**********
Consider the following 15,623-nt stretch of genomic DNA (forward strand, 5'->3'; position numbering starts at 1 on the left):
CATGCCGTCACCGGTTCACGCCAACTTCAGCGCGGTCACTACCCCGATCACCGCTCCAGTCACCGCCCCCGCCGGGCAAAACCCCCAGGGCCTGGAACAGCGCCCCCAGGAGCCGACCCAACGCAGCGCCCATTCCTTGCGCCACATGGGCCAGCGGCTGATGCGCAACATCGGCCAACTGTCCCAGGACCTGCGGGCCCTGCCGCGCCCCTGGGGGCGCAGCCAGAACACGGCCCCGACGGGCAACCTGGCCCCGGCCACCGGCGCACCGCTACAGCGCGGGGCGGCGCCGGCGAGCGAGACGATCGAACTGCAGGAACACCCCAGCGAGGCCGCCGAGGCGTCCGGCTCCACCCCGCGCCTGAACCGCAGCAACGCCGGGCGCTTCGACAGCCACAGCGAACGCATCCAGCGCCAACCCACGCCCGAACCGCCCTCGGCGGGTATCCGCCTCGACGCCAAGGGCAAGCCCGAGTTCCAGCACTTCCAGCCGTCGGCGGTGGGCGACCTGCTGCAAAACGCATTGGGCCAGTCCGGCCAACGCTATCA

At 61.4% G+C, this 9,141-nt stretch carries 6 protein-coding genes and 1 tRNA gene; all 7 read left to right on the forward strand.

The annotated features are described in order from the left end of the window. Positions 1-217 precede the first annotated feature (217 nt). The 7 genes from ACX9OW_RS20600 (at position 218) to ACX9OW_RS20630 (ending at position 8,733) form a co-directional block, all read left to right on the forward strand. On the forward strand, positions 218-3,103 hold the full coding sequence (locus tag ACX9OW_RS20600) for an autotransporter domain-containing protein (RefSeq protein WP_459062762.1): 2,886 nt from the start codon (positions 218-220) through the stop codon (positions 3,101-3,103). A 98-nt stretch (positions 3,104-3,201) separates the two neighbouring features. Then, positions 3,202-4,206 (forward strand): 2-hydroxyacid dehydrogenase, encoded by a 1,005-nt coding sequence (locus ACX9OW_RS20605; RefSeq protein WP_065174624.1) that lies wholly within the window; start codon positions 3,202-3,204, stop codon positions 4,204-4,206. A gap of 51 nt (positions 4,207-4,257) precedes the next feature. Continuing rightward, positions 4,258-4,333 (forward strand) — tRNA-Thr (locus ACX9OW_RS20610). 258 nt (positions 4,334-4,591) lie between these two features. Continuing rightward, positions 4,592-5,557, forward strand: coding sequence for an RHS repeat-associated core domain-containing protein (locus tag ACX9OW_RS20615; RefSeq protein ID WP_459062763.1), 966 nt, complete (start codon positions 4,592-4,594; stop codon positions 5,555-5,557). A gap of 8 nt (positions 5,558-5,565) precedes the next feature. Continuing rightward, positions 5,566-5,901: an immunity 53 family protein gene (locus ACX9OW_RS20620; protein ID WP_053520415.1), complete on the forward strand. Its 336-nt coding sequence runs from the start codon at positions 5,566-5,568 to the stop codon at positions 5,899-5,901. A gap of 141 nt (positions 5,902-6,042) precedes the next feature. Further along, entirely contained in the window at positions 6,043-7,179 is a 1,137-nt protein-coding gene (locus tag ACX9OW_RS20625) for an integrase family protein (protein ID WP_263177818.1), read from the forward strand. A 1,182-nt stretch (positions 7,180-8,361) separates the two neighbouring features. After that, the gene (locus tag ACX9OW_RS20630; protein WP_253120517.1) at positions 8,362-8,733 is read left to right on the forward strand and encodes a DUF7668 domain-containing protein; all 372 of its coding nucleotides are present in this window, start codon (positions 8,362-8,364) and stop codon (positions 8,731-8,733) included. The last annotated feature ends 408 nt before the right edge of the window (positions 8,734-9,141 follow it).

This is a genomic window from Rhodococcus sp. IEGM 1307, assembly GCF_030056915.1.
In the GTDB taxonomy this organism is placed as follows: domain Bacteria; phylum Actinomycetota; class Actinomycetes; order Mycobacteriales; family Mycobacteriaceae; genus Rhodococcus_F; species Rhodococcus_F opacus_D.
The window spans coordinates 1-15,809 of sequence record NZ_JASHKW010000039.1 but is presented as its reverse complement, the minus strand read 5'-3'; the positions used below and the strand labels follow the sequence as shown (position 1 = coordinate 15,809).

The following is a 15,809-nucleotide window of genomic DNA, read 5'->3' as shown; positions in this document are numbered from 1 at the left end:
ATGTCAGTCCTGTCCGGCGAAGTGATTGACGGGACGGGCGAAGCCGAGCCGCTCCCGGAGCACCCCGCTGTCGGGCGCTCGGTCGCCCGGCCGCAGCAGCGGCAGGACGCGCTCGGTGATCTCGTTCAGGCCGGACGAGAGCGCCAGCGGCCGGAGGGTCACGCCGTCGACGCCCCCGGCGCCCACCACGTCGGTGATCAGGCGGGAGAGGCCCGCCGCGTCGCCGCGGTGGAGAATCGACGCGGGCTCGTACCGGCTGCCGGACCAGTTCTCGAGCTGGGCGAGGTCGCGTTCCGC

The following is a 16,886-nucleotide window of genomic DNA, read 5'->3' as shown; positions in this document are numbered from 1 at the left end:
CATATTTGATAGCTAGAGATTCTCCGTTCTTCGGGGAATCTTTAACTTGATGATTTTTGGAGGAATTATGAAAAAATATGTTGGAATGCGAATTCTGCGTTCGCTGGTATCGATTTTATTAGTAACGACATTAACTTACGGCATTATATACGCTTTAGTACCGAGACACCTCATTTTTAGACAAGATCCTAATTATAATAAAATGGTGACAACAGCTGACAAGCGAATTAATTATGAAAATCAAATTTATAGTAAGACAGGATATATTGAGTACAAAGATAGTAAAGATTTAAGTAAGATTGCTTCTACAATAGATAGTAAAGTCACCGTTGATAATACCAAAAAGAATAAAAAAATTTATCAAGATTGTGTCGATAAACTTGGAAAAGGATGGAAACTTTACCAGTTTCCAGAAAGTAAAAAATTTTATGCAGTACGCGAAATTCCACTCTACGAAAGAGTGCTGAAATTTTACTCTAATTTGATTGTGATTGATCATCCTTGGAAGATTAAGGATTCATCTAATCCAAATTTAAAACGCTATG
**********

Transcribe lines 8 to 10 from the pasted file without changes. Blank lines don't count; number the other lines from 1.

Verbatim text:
The following is a 15,809-nucleotide window of genomic DNA, read 5'->3' as shown; positions in this document are numbered from 1 at the left end:
ATGTCAGTCCTGTCCGGCGAAGTGATTGACGGGACGGGCGAAGCCGAGCCGCTCCCGGAGCACCCCGCTGTCGGGCGCTCGGTCGCCCGGCCGCAGCAGCGGCAGGACGCGCTCGGTGATCTCGTTCAGGCCGGACGAGAGCGCCAGCGGCCGGAGGGTCACGCCGTCGACGCCCCCGGCGCCCACCACGTCGGTGATCAGGCGGGAGAGGCCCGCCGCGTCGCCGCGGTGGAGAATCGACGCGGGCTCGTACCGGCTGCCGGACCAGTTCTCGAGCTGGGCGAGGTCGCGTTCCGC

The following is a 16,886-nucleotide window of genomic DNA, read 5'->3' as shown; positions in this document are numbered from 1 at the left end: